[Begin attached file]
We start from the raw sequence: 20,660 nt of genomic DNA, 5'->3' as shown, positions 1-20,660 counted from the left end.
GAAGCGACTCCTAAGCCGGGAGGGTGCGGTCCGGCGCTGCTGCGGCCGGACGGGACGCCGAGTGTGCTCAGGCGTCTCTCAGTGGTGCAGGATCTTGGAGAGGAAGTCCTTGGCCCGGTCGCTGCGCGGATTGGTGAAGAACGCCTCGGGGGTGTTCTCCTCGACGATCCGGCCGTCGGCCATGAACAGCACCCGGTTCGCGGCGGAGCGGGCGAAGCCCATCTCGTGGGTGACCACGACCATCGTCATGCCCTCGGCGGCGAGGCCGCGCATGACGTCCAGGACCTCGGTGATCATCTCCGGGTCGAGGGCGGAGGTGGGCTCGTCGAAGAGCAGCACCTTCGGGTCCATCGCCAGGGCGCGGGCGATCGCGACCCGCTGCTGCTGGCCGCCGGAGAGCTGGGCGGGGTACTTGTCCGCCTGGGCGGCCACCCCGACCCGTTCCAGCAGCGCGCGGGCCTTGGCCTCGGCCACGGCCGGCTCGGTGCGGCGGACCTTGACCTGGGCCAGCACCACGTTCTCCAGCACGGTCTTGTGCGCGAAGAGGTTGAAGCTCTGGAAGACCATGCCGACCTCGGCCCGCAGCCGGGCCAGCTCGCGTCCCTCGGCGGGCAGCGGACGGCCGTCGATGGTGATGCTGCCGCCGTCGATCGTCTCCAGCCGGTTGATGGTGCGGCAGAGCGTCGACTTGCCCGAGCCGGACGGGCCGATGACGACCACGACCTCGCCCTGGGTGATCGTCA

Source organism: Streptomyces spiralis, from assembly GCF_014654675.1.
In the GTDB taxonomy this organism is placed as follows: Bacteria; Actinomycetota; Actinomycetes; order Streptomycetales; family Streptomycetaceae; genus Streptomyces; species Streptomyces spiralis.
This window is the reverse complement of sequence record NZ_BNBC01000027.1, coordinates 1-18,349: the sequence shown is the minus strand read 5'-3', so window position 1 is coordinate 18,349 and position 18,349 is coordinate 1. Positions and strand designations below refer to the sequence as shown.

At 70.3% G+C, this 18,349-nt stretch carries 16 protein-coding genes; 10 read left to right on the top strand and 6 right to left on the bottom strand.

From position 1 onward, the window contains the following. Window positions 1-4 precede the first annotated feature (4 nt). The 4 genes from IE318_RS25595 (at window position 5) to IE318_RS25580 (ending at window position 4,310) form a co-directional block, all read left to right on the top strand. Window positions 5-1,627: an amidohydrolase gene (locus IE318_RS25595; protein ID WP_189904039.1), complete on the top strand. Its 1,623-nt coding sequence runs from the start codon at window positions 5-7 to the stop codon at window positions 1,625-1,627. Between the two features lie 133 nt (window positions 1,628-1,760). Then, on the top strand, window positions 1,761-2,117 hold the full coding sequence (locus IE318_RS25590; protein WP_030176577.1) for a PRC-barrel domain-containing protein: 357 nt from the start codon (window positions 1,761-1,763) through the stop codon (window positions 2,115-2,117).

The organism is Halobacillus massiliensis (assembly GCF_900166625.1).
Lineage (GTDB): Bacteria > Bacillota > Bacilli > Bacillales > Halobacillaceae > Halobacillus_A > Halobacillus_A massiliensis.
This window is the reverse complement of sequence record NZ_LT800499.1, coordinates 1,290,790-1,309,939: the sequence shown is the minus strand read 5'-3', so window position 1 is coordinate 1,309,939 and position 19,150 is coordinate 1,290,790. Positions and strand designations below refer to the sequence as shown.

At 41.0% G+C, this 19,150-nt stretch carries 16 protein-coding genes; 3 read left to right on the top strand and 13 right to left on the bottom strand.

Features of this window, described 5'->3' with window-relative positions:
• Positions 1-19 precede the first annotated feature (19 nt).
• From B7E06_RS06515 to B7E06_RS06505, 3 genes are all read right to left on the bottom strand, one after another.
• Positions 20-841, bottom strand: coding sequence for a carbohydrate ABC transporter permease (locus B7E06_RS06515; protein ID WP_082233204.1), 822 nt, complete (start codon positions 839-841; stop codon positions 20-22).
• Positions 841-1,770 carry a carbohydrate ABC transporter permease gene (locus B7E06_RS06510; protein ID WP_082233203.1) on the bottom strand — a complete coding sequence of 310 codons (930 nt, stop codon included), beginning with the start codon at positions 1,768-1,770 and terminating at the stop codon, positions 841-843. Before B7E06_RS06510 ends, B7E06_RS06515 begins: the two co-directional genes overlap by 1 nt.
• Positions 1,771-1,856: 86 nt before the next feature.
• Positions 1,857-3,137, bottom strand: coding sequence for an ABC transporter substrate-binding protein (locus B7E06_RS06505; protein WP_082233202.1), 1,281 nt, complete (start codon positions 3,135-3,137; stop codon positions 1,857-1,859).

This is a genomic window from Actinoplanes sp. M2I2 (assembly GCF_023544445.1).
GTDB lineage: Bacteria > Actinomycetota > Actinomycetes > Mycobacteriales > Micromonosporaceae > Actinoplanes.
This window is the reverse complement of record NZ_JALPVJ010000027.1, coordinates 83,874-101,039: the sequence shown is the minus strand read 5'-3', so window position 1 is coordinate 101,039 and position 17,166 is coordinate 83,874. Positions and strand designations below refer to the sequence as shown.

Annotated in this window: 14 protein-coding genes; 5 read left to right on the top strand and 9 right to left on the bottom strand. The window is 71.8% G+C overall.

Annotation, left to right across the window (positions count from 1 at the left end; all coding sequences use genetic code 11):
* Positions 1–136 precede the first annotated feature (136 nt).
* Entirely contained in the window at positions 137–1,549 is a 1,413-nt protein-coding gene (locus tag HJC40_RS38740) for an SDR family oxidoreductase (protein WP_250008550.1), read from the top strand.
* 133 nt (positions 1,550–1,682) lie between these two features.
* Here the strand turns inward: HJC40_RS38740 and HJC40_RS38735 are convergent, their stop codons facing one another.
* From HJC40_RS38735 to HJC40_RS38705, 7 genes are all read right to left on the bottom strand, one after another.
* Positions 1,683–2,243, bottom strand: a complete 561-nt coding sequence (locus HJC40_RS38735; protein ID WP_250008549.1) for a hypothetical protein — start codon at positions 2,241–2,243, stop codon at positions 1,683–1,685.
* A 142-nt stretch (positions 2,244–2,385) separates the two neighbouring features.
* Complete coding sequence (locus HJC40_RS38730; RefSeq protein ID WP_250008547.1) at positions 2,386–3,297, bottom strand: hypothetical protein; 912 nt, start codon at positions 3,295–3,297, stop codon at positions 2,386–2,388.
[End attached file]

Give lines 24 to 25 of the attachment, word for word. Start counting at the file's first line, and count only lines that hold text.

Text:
* Positions 1–136 precede the first annotated feature (136 nt).
* Entirely contained in the window at positions 137–1,549 is a 1,413-nt protein-coding gene (locus tag HJC40_RS38740) for an SDR family oxidoreductase (protein WP_250008550.1), read from the top strand.